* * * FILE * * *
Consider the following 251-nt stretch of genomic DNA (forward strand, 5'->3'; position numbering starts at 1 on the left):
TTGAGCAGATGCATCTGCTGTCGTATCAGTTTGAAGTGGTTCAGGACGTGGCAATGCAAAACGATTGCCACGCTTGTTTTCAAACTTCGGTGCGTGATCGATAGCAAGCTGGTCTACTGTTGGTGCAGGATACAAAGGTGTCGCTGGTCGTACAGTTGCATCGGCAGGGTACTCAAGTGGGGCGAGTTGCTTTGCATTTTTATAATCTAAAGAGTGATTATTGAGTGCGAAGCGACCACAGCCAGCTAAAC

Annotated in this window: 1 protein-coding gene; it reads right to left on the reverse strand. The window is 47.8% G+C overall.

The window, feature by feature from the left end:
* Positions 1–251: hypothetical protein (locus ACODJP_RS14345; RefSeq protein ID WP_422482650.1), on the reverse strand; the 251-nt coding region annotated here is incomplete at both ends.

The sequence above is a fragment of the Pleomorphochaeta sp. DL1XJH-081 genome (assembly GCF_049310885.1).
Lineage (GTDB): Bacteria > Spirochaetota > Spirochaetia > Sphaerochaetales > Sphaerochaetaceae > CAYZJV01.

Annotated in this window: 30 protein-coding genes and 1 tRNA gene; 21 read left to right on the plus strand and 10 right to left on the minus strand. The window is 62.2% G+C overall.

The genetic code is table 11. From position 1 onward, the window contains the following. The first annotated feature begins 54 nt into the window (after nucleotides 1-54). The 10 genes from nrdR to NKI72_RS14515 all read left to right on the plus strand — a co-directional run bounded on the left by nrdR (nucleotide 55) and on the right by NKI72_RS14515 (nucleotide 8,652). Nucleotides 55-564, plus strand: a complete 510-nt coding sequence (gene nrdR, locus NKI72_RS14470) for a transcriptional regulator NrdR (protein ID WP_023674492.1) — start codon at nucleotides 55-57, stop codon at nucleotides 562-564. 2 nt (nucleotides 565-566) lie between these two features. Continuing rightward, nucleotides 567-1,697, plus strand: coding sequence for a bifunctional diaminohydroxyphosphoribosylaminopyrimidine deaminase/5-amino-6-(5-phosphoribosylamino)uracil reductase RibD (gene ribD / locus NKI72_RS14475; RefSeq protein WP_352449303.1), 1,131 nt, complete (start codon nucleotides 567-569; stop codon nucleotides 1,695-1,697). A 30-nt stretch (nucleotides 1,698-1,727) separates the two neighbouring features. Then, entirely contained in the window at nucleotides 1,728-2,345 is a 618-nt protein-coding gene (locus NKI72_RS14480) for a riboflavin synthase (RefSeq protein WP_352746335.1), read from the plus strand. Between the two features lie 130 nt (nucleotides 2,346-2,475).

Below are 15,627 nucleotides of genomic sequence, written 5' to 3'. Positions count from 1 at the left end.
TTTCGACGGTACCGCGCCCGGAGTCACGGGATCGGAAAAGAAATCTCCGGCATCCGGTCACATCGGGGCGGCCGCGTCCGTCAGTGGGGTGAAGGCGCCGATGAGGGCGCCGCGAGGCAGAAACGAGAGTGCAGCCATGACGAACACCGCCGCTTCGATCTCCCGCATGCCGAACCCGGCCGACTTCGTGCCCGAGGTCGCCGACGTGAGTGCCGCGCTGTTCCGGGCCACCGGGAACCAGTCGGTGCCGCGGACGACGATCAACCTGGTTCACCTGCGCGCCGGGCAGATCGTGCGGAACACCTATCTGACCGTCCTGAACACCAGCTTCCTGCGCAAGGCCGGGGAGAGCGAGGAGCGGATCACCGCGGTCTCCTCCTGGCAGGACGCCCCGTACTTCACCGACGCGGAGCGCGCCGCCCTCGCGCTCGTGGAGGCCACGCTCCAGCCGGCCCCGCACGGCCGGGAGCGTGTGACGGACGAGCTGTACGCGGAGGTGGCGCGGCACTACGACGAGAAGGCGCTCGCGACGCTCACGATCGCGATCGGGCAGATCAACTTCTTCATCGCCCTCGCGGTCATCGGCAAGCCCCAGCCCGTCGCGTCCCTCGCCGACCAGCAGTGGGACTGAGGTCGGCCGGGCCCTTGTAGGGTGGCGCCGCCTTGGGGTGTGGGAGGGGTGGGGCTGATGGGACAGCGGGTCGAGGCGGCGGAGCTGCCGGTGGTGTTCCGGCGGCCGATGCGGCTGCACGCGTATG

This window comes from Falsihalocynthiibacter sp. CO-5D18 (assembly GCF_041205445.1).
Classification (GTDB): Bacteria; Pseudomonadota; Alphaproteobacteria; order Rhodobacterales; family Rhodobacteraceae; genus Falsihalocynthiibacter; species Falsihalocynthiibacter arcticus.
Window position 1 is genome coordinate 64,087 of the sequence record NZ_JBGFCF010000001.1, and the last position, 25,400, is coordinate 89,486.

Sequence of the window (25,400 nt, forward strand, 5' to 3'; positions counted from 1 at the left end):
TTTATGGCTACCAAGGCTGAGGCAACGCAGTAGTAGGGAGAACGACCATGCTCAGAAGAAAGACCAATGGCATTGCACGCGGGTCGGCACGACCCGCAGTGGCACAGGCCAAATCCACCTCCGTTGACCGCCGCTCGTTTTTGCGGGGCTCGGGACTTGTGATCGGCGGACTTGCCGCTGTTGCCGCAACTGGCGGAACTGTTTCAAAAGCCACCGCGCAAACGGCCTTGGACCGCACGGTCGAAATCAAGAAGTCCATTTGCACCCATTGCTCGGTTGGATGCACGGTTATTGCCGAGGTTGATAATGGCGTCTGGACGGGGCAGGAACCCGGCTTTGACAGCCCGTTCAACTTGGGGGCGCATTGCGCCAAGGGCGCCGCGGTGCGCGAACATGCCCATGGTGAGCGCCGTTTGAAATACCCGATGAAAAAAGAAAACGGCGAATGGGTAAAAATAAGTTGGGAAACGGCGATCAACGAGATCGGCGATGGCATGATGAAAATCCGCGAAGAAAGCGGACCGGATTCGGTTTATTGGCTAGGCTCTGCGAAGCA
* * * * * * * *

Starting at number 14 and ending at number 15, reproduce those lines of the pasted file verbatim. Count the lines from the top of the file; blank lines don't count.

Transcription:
Window position 1 is genome coordinate 64,087 of the sequence record NZ_JBGFCF010000001.1, and the last position, 25,400, is coordinate 89,486.

Sequence of the window (25,400 nt, forward strand, 5' to 3'; positions counted from 1 at the left end):